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Thread: caliper brakes

  1. #1
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    hiya

    I just bought a bike with caliper brakes that are a little shot - i've only really worked with V brakes, but now I'm reading how hard it is to adjust calipers! Arrhh! Did I make a bad choice?? My post-purchase doubt is beginning to settle in!!!

    Is it expensive to replace them? Are they very specific - ie: need to make sure they fit the frame? I'm considering picking up a new pair, but the wheels on the bike i just bought aren't racing wheels - so would it be fair to assume racing calipers won't fit?
    Last edited by tansc; 03-18-06 at 05:41 AM.

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    Check out the info on sidepull caliper brakes.

    Older sidepulls can be very weak and bendy. Modern designs such as Shimano dual pivots are a whole lot better and a very effective upgrade. The Shimanos are available in std and long drop versions. My long drops are used on a frame which accepts 32mm tyres + fenders.

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    Nashbar makes a nice set of long reach calipers (45-57 mm) that do not break the bank. they are dual pivot and have good stopping power. I used a set last season on a touring bike and was not disapointed.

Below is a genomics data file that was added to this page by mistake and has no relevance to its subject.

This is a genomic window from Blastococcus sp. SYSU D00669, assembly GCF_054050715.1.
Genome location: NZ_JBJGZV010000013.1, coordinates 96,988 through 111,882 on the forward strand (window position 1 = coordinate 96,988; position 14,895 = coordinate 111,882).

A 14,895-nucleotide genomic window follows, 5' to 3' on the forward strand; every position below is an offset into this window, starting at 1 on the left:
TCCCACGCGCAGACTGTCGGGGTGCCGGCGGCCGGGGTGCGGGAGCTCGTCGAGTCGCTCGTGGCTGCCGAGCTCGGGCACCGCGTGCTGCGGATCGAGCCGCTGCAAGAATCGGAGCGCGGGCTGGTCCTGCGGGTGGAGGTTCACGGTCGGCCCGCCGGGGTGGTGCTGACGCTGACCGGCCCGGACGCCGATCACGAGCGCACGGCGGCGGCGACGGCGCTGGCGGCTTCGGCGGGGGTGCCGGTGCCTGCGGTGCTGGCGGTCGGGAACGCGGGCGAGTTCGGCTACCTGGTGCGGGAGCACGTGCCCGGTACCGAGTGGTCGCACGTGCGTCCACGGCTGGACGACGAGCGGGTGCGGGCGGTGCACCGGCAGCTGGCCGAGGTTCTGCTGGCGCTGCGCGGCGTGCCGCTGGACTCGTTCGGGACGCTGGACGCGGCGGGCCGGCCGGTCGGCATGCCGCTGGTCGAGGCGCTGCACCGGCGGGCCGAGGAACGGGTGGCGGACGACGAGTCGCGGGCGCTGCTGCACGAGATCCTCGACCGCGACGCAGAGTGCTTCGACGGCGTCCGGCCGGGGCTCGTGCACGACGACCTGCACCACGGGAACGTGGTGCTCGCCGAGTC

4. #4
    Senior Member Retro Grouch's Avatar
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    Quote Originally Posted by tansc
    hiya

    I just bought a bike with caliper brakes that are a little shot - i've only really worked with V brakes, but now I'm reading how hard it is to adjust calipers! Arrhh! Did I make a bad choice?? My post-purchase doubt is beginning to settle in!!!

    Is it expensive to replace them? Are they very specific - ie: need to make sure they fit the frame? I'm considering picking up a new pair, but the wheels on the bike i just bought aren't racing wheels - so would it be fair to assume racing calipers won't fit?
    Modern dual pivot caliper brakes are a piece of cake to adjust. If you have some older Dia Compe brakes replaceing them is well worth the cost because new ones will be both easier to keep adjusted and will stop your bike better. The important thing to check when looking for replacements is "reach". You need to measure the vertical distance from your brake mounting hole to the braking surface of your rim in millimeters.

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    Quote Originally Posted by Retro Grouch
    The important thing to check when looking for replacements is "reach". You need to measure the vertical distance from your brake mounting hole to the braking surface of your rim in millimeters.
    is this placing measuring from the middle of the hole directly (Diagonally) to the braking surface? Or do i measure vertically down to the level of the breaking surface?

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    ahh the bike has single pivot sidepulls! am i stuffed? can i ever get replacements?

  7. #7
    Senior Member Retro Grouch's Avatar
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    Quote Originally Posted by tansc
    is this placing measuring from the middle of the hole directly (Diagonally) to the braking surface? Or do i measure vertically down to the level of the breaking surface?
    Measure vertically.

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